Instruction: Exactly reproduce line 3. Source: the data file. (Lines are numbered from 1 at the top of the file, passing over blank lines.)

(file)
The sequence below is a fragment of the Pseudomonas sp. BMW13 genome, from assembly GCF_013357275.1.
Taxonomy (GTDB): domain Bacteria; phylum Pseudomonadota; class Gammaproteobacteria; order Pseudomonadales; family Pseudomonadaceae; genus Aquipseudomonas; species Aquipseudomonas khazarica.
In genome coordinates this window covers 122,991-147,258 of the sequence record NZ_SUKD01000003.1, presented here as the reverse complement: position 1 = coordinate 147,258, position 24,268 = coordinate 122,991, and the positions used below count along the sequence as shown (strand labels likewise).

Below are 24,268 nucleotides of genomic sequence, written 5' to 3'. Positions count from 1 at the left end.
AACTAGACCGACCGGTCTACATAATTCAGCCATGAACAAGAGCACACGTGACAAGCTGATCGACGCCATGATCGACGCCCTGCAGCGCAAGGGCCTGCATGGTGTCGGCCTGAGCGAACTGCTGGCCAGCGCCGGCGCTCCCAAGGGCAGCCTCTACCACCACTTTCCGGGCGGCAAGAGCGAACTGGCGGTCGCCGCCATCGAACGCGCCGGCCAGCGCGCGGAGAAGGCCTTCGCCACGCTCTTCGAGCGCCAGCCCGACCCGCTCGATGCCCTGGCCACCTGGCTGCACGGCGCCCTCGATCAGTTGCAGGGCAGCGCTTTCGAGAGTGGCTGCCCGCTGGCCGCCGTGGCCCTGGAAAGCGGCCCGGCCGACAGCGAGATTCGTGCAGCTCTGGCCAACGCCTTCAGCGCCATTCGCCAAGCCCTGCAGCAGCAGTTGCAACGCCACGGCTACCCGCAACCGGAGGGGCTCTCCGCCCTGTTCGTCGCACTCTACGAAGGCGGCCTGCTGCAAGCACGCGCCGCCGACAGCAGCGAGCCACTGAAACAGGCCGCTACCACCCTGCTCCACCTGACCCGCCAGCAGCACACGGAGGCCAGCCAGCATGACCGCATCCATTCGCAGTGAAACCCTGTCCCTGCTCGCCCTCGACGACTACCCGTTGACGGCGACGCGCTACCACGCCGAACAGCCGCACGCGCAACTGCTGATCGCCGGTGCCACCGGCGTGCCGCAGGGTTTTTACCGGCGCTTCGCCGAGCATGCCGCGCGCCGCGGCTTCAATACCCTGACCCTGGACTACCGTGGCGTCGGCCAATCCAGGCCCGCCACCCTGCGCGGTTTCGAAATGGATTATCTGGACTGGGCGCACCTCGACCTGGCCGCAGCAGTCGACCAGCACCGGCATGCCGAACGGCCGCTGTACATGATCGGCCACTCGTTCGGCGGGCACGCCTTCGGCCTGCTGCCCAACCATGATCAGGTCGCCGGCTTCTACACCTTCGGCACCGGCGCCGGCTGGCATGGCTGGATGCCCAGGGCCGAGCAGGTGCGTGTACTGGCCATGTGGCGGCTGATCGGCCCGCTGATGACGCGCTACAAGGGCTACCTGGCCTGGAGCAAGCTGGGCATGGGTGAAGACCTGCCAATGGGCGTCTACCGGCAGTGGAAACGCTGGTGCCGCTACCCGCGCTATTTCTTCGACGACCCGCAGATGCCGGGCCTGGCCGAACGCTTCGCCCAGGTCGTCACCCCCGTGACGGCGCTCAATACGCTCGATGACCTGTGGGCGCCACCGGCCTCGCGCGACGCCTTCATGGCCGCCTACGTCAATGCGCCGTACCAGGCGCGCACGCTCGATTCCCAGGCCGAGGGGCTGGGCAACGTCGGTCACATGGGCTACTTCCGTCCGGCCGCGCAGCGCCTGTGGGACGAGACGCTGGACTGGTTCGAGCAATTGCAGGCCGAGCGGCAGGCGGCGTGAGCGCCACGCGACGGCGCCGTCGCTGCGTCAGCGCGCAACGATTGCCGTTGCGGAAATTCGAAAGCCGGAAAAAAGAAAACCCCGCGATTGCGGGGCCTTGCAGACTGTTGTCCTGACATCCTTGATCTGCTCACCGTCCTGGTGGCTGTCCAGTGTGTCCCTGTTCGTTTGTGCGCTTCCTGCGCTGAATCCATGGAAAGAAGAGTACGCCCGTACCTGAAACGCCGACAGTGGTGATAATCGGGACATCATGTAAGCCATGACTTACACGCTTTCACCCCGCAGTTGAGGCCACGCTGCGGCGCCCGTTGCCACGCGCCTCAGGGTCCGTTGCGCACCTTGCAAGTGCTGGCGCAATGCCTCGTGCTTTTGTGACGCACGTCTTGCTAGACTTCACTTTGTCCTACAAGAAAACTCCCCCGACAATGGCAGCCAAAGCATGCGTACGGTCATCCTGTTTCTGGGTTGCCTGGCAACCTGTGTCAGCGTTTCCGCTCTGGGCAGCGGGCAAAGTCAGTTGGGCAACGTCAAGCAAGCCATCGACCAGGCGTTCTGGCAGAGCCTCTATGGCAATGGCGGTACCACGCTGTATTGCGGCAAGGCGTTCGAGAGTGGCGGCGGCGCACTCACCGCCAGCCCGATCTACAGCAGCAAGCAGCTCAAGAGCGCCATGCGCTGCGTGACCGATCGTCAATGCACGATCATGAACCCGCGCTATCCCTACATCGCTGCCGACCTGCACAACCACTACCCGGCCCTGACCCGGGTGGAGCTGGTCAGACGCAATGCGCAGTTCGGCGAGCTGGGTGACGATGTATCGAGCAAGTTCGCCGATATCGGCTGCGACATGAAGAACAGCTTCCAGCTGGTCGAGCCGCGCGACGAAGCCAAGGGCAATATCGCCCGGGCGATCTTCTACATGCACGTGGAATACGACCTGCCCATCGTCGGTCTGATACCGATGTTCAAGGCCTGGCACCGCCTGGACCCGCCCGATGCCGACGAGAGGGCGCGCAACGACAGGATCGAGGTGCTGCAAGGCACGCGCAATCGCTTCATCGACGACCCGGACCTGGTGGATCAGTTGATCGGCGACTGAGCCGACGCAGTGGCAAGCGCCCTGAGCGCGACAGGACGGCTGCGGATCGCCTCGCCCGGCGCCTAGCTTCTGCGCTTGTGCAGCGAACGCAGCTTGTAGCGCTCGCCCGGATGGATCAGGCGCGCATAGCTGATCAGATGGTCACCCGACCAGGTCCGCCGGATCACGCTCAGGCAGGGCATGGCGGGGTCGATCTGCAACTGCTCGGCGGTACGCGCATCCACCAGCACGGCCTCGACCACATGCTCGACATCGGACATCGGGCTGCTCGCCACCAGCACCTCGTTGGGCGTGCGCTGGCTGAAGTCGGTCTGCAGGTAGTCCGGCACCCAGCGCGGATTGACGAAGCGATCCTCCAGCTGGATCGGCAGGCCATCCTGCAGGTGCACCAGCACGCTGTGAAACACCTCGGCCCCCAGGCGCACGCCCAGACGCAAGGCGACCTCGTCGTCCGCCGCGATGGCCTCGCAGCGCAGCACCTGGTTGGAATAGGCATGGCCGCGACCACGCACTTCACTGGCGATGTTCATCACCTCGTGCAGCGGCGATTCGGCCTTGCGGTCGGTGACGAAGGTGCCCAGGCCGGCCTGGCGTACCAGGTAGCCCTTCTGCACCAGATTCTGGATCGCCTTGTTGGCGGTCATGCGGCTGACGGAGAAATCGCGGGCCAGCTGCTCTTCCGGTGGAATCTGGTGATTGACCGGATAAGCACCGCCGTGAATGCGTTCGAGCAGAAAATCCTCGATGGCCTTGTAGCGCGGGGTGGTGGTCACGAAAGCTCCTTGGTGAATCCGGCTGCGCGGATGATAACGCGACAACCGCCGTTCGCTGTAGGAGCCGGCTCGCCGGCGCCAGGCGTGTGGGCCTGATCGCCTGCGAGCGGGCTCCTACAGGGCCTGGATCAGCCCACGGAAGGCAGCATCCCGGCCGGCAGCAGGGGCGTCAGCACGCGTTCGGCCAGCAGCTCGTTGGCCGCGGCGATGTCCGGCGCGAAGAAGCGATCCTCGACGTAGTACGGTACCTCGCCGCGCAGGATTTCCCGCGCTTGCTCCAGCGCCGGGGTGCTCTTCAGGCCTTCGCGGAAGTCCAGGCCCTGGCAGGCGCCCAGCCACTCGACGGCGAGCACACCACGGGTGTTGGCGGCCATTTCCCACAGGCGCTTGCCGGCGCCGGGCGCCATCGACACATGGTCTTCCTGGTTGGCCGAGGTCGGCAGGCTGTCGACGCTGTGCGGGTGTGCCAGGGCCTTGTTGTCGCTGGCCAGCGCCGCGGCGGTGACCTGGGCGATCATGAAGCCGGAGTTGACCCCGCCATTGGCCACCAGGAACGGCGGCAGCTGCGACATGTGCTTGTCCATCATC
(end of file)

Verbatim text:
In genome coordinates this window covers 122,991-147,258 of the sequence record NZ_SUKD01000003.1, presented here as the reverse complement: position 1 = coordinate 147,258, position 24,268 = coordinate 122,991, and the positions used below count along the sequence as shown (strand labels likewise).